What more proof of Pakistan’s doublespeak on terrorism does India need than Islamabad’s collusion with Beijing to block a proposed ban on Jaish-e-Mohammad chief Masood Azhar at the UN?
On the day Pakistan was working in cahoots with China to block the blacklisting of Azhar, the Pakistan Joint Intelligence Team (JIT) — uponing return to Islamabad — was gloating that India had ‘failed’ to provide evidence of the involvement of terrorists in the Pathankot attack. On the other hand, the NIA claims that India had provided all the evidence required. It included call records, names and addresses of suspects — including those of Masood Azhar and his brother Abdul Rauf — and ballistic and forensic reports.
The JIT team’s plea, as quoted by the Pakistan media, is specious to the say the least.
Nobody is surprised by the Pakistani team’s excuses.
Nobody should be.
The reason for Pakistan’s chicanery is simple and straightforward. Prime Minister Nawaz Sharif is not in charge of Pakistan’s foreign and security affairs. The other Sharif is — Pakistan’s chief of army staff Raheel Sharif has wrested control of foreign affairs and defence from the prime minister.
It’s no secret in Islamabad. The division of labour between two Sharifs was effected at the end of 2014. Raheel had rescued the beleaguered prime minister from the joint agitation launched by Imran Khan’s Pakistan Tehreek-e-Insaf (PTI) and Tahirul Qadri’s Pakistani Awami Tehreek (PAT) calling for Nawaz’s dismissal. The army chief mediated between the government and the protesters to end the crisis and extracted his pound of flesh.
The army’s condition for mediation was that Raheel would be de facto in-charge of Pakistan’s foreign policy — including all security and defence policy including nuclear policy. Raheel also directly deals with the ongoing Afghan peace process. In October 2015, after Nawaz’s meeting with the President Barack Obama in Washington, Pakistan’s Dawn newspaper said in an editorial, “Worryingly, for the civilian dispensation and the democratic project, (Sharif) has appeared an increasingly peripheral figure in shaping key national security and foreign policy issues.”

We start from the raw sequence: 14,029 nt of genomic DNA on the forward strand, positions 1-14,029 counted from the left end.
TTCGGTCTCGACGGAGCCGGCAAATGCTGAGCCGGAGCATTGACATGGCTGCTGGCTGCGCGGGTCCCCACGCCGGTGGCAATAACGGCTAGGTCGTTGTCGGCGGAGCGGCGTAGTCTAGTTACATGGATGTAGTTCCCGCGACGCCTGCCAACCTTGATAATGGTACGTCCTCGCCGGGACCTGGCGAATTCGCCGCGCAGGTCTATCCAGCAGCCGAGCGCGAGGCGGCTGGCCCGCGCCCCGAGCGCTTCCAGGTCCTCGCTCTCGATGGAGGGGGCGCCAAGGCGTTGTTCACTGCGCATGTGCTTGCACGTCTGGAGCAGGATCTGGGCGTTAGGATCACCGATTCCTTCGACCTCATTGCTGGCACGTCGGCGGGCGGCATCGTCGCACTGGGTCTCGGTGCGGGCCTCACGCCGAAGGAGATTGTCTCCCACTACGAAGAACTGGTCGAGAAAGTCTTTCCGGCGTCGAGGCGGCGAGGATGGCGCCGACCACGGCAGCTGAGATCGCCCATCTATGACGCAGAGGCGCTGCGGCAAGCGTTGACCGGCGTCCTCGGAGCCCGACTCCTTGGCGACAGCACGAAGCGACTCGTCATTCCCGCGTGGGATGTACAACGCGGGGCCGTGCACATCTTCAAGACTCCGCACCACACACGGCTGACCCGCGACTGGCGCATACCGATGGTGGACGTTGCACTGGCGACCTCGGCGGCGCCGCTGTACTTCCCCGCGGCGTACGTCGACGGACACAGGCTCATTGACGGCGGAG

Raheel has raised his profile as, perhaps, no other army chief, during the reign of an elected dispensation in Pakistan. The main reason for his rising profile is the relative success the army has achieved against terrorists during its Zarb-e-Azb campaign in North Waziristan and its success in restoring some semblance of order to Karachi. The chief of army staff is believed to have said at a meeting of the Royal United Services Institute (RUSI) — a London-based think tank — that Pakistan’s lack of governance required him to play the role of a “soldier statesman”.
The army chief accompanies Sharif on all his foreign visits. He travelled to Saudi Arabia and Iran with Sharif. It’s important to recall that he, and not Nawaz, offered to mediate between Saudi Arabia and Iran amid escalating disputes. He makes it a point to follow up the prime minister’s visits with his own trips to foreign nations. That’s because he is in charge of Pakistan’s foreign affairs; Nawaz is just a mask. He also followed up Nawaz’s meeting with Obama with his own trip.
The US State department and the Pentagon are reported to have held discussions with the army chief bypassing Nawaz. And it was much the same with China.
It may also be recalled that Raheel had conveyed his unhappiness to Nawaz after the latter hosted Prime Minister Narendra Modi at his Lahore home on 25 December last year without taking the army chief into confidence. The result was the Pathankot airbase attack on 2 January.
That’s why the Pathankot probe by the JIT Pakistan team is a charade. Who is Pakistan probing? Its own Inter-Services Intelligence (ISI)?
The Pathankot attack wouldn’t have taken place without ISI and Pakistan’s military knowledge and complicity. Under these circumstances, one wonders whether the Modi government has taken a conscious decision to deal with the Pakistani army as an interlocutor and stakeholder. Or is Nawaz taking the Modi government for a ride? The Government of India should tell the Indian people the truth regarding whether it has indeed has chosen to make the Pakistani army the chief interlocutor in discussions about issues relating to cross-border terrorism and the involvement of Pakistan-based terror outfits in India.
By letting the JIT team visit India to collect evidence of the JeM’s involvement in the Pathankot attack, Modi can let his gamble play out. Let the NIA team pay a return visit to Pakistan. But rest assured, all this cat-and-mouse play will lead to nothing. The Modi government has a lot to answer for in light of the criticism that by allowing the JIT — with an ISI officer as its member — into India, the government has erred in making a distinction between the Pakistani state and non-state actors.
The government has fallen into the Pakistani army’s trap.
Pakistan’s ISI and the army are responsible for cross-border terrorism. Why this charade of collecting evidence?